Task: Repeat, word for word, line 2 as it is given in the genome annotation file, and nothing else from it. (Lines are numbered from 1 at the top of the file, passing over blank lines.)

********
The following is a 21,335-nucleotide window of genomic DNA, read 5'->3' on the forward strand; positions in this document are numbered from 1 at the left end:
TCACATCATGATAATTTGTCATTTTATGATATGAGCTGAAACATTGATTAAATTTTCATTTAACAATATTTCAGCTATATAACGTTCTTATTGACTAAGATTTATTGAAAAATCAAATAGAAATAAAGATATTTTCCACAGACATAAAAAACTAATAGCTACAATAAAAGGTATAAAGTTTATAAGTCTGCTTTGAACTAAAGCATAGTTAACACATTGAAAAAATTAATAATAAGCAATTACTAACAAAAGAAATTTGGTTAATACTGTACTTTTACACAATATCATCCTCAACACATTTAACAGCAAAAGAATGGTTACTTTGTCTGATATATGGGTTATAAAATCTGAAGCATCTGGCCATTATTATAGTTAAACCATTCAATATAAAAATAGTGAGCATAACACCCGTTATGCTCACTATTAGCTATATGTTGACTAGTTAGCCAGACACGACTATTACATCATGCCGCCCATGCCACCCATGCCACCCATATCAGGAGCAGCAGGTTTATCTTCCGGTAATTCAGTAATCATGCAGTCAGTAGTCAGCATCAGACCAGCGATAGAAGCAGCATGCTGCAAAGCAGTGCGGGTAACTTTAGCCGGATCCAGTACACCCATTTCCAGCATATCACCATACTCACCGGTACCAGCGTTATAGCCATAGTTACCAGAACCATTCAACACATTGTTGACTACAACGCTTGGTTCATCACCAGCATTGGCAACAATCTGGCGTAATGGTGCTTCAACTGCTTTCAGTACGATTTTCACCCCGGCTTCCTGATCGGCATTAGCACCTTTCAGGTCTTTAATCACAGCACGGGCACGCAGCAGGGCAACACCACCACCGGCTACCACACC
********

TCACATCATGATAATTTGTCATTTTATGATATGAGCTGAAACATTGATTAAATTTTCATTTAACAATATTTCAGCTATATAACGTTCTTATTGACTAAGATTTATTGAAAAATCAAATAGAAATAAAGATATTTTCCACAGACATAAAAAACTAATAGCTACAATAAAAGGTATAAAGTTTATAAGTCTGCTTTGAACTAAAGCATAGTTAACACATTGAAAAAATTAATAATAAGCAATTACTAACAAAAGAAATTTGGTTAATACTGTACTTTTACACAATATCATCCTCAACACATTTAACAGCAAAAGAATGGTTACTTTGTCTGATATATGGGTTATAAAATCTGAAGCATCTGGCCATTATTATAGTTAAACCATTCAATATAAAAATAGTGAGCATAACACCCGTTATGCTCACTATTAGCTATATGTTGACTAGTTAGCCAGACACGACTATTACATCATGCCGCCCATGCCACCCATGCCACCCATATCAGGAGCAGCAGGTTTATCTTCCGGTAATTCAGTAATCATGCAGTCAGTAGTCAGCATCAGACCAGCGATAGAAGCAGCATGCTGCAAAGCAGTGCGGGTAACTTTAGCCGGATCCAGTACACCCATTTCCAGCATATCACCATACTCACCGGTACCAGCGTTATAGCCATAGTTACCAGAACCATTCAACACATTGTTGACTACAACGCTTGGTTCATCACCAGCATTGGCAACAATCTGGCGTAATGGTGCTTCAACTGCTTTCAGTACGATTTTCACCCCGGCTTCCTGATCGGCATTAGCACCTTTCAGGTCTTTAATCACAGCACGGGCACGCAGCAGGGCAACACCACCACCGGCTACCACACC